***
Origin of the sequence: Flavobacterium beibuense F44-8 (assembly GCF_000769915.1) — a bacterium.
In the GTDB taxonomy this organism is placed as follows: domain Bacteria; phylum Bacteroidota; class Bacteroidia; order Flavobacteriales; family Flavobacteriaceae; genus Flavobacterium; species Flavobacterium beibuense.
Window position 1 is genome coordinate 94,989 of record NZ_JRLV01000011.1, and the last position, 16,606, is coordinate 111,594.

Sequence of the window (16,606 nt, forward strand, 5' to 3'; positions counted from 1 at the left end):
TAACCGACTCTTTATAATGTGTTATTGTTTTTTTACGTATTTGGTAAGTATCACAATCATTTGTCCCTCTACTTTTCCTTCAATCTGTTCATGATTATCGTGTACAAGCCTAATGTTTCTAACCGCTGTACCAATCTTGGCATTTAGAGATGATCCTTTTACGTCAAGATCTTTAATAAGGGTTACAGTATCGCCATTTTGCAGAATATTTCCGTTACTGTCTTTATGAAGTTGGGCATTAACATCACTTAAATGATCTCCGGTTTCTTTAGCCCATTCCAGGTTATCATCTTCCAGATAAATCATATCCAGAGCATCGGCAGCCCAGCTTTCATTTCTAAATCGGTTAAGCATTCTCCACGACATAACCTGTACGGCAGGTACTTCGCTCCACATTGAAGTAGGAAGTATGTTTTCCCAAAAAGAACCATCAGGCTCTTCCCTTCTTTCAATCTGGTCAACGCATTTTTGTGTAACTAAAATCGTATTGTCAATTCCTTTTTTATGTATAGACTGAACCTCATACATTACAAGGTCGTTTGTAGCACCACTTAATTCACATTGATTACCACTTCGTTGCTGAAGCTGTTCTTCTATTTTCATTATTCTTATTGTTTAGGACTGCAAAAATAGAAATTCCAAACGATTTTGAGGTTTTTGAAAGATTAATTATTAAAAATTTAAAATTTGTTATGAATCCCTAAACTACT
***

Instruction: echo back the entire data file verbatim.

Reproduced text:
Origin of the sequence: Flavobacterium beibuense F44-8 (assembly GCF_000769915.1) — a bacterium.
In the GTDB taxonomy this organism is placed as follows: domain Bacteria; phylum Bacteroidota; class Bacteroidia; order Flavobacteriales; family Flavobacteriaceae; genus Flavobacterium; species Flavobacterium beibuense.
Window position 1 is genome coordinate 94,989 of record NZ_JRLV01000011.1, and the last position, 16,606, is coordinate 111,594.

Sequence of the window (16,606 nt, forward strand, 5' to 3'; positions counted from 1 at the left end):
TAACCGACTCTTTATAATGTGTTATTGTTTTTTTACGTATTTGGTAAGTATCACAATCATTTGTCCCTCTACTTTTCCTTCAATCTGTTCATGATTATCGTGTACAAGCCTAATGTTTCTAACCGCTGTACCAATCTTGGCATTTAGAGATGATCCTTTTACGTCAAGATCTTTAATAAGGGTTACAGTATCGCCATTTTGCAGAATATTTCCGTTACTGTCTTTATGAAGTTGGGCATTAACATCACTTAAATGATCTCCGGTTTCTTTAGCCCATTCCAGGTTATCATCTTCCAGATAAATCATATCCAGAGCATCGGCAGCCCAGCTTTCATTTCTAAATCGGTTAAGCATTCTCCACGACATAACCTGTACGGCAGGTACTTCGCTCCACATTGAAGTAGGAAGTATGTTTTCCCAAAAAGAACCATCAGGCTCTTCCCTTCTTTCAATCTGGTCAACGCATTTTTGTGTAACTAAAATCGTATTGTCAATTCCTTTTTTATGTATAGACTGAACCTCATACATTACAAGGTCGTTTGTAGCACCACTTAATTCACATTGATTACCACTTCGTTGCTGAAGCTGTTCTTCTATTTTCATTATTCTTATTGTTTAGGACTGCAAAAATAGAAATTCCAAACGATTTTGAGGTTTTTGAAAGATTAATTATTAAAAATTTAAAATTTGTTATGAATCCCTAAACTACT